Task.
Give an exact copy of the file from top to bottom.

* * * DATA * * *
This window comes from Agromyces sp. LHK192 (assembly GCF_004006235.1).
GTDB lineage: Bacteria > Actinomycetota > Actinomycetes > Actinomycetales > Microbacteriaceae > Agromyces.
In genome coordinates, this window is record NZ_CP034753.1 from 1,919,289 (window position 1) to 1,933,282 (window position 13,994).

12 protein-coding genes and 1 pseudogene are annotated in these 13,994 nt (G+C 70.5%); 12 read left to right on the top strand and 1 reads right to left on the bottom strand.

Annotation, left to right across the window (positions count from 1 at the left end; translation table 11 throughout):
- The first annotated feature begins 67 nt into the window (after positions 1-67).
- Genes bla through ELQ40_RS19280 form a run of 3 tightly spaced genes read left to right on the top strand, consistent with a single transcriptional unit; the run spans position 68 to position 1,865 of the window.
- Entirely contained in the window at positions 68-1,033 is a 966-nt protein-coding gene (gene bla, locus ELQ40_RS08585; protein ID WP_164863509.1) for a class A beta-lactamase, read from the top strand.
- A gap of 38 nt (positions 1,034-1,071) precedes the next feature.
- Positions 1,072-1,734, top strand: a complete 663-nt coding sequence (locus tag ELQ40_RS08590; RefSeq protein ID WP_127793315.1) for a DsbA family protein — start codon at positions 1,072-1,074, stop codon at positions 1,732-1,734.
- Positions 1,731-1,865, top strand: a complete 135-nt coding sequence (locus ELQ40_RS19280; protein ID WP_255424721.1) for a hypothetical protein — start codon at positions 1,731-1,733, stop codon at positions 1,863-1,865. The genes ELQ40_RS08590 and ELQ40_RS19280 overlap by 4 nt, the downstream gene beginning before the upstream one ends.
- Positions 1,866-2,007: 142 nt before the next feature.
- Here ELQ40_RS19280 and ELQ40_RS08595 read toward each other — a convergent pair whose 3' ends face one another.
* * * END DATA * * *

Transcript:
This window comes from Agromyces sp. LHK192 (assembly GCF_004006235.1).
GTDB lineage: Bacteria > Actinomycetota > Actinomycetes > Actinomycetales > Microbacteriaceae > Agromyces.
In genome coordinates, this window is record NZ_CP034753.1 from 1,919,289 (window position 1) to 1,933,282 (window position 13,994).

12 protein-coding genes and 1 pseudogene are annotated in these 13,994 nt (G+C 70.5%); 12 read left to right on the top strand and 1 reads right to left on the bottom strand.

Annotation, left to right across the window (positions count from 1 at the left end; translation table 11 throughout):
- The first annotated feature begins 67 nt into the window (after positions 1-67).
- Genes bla through ELQ40_RS19280 form a run of 3 tightly spaced genes read left to right on the top strand, consistent with a single transcriptional unit; the run spans position 68 to position 1,865 of the window.
- Entirely contained in the window at positions 68-1,033 is a 966-nt protein-coding gene (gene bla, locus ELQ40_RS08585; protein ID WP_164863509.1) for a class A beta-lactamase, read from the top strand.
- A gap of 38 nt (positions 1,034-1,071) precedes the next feature.
- Positions 1,072-1,734, top strand: a complete 663-nt coding sequence (locus tag ELQ40_RS08590; RefSeq protein ID WP_127793315.1) for a DsbA family protein — start codon at positions 1,072-1,074, stop codon at positions 1,732-1,734.
- Positions 1,731-1,865, top strand: a complete 135-nt coding sequence (locus ELQ40_RS19280; protein ID WP_255424721.1) for a hypothetical protein — start codon at positions 1,731-1,733, stop codon at positions 1,863-1,865. The genes ELQ40_RS08590 and ELQ40_RS19280 overlap by 4 nt, the downstream gene beginning before the upstream one ends.
- Positions 1,866-2,007: 142 nt before the next feature.
- Here ELQ40_RS19280 and ELQ40_RS08595 read toward each other — a convergent pair whose 3' ends face one another.